Thurston County will again require property owners to follow its Critical Areas Ordinance, instead of the U.S. Fish and Wildlife Service guidance, as had been the case coming into the 2016 construction season.
The CAO outlines the steps that permit applicants need to take if there is evidence of Mazama pocket gopher activity on their property during inspections.
The County Commissioners’ action came in response to the state’s Growth Management Hearing Board finding that the County did not comply with the CAO in 2015, when it directed applicants with gophers directly to USFWS, the federal agency that oversees the Endangered Species Act and the ESA-listed gopher.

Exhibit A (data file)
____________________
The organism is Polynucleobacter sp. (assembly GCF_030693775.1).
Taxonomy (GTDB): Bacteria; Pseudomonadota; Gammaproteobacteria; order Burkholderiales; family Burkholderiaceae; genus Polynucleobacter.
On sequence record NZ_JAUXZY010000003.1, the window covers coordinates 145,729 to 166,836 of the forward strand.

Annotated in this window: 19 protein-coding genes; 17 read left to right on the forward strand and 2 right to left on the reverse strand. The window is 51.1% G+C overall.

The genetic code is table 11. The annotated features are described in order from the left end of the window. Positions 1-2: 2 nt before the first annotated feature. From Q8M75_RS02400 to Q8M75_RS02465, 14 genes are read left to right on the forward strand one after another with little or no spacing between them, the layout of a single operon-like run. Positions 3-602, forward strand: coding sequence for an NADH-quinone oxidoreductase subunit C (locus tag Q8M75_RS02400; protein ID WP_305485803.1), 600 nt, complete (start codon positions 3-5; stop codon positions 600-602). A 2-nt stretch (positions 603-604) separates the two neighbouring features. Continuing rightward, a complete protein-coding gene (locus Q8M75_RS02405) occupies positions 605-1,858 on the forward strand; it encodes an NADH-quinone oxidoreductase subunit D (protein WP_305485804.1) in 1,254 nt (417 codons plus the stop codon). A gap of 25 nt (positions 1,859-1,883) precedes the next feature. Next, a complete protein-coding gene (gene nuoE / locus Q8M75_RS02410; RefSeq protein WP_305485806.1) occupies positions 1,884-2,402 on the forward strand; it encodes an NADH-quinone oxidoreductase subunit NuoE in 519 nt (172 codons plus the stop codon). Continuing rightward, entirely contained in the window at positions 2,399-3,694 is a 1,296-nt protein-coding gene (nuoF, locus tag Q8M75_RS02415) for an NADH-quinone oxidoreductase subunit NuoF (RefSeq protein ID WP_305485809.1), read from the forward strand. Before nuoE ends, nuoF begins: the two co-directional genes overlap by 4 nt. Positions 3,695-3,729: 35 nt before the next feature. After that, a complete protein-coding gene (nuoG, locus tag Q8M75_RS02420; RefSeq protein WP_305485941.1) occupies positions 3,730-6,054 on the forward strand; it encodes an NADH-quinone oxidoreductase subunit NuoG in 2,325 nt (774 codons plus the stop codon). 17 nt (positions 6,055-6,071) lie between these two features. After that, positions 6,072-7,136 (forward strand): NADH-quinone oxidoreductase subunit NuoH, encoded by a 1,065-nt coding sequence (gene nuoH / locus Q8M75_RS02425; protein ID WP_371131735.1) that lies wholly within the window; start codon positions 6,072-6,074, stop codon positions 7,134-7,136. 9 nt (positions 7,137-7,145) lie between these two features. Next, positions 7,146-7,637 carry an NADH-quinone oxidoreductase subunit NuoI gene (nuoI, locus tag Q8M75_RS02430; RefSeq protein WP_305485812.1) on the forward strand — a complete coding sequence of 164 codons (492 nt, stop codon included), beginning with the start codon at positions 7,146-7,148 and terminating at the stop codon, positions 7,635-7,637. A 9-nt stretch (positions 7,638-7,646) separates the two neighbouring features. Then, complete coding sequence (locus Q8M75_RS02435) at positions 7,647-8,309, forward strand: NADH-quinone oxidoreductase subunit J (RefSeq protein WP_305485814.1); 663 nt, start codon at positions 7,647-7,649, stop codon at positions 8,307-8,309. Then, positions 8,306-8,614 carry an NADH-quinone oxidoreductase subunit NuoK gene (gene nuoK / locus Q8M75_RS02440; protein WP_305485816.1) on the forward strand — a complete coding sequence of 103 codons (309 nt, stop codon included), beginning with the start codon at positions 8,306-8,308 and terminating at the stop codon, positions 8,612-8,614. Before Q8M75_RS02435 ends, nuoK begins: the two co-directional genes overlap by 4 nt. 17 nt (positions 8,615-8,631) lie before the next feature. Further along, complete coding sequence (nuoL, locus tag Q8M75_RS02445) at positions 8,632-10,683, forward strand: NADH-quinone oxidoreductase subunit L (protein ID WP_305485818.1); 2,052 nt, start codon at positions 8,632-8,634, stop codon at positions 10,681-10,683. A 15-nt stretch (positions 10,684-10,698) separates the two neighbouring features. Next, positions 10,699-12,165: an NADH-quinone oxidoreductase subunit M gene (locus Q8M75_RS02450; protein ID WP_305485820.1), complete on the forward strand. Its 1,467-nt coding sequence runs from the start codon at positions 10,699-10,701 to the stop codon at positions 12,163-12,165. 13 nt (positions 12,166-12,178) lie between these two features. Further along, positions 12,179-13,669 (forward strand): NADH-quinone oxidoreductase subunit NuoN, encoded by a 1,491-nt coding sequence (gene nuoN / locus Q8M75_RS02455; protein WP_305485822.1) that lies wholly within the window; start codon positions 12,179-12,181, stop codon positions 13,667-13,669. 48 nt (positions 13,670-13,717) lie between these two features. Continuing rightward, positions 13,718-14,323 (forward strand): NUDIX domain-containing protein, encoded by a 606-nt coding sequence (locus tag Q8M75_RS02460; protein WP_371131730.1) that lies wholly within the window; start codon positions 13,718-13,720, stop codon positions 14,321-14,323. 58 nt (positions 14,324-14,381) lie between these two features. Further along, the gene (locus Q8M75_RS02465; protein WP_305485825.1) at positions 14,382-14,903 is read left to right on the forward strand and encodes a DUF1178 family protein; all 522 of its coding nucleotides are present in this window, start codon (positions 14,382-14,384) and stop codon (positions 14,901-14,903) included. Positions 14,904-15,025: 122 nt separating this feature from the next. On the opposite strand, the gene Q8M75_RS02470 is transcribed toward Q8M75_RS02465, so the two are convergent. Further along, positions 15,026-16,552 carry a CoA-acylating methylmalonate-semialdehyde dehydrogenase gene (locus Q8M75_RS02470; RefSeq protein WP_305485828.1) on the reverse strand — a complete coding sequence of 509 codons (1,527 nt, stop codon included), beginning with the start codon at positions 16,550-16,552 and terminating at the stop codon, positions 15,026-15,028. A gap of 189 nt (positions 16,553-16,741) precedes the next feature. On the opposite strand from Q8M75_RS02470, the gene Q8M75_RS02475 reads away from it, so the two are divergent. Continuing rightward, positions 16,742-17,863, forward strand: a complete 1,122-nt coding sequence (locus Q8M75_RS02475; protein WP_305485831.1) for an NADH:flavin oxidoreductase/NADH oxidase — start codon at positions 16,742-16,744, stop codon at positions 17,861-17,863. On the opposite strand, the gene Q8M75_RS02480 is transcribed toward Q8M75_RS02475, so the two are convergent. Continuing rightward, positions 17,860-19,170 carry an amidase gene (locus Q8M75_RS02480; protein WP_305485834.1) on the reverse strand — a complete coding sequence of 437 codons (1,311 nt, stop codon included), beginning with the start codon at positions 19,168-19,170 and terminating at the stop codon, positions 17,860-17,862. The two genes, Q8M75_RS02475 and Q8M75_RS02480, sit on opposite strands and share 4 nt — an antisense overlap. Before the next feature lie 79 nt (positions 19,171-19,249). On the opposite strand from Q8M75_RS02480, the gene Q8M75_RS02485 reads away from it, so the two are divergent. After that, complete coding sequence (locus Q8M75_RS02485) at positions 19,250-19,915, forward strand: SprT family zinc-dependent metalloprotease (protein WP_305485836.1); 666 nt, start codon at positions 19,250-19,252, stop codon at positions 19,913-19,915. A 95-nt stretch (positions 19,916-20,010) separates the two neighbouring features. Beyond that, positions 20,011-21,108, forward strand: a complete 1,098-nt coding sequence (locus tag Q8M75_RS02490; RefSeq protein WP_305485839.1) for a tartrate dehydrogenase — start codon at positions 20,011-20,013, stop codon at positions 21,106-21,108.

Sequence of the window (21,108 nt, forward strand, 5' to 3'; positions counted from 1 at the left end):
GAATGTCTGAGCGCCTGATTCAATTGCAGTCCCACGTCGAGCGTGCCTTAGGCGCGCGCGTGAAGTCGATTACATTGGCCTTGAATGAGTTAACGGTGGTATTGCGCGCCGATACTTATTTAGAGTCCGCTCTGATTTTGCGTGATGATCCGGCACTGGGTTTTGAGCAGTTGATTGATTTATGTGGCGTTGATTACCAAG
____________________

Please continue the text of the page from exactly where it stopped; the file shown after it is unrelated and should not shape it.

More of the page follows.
By returning to the CAO requirements, applicants with gophers on their property who meet all other County permit requirements may get a County permit, and in the time frames laid out in the CAO. But County officials note that these permitted applicants will still be responsible for complying with the ESA prior to breaking ground.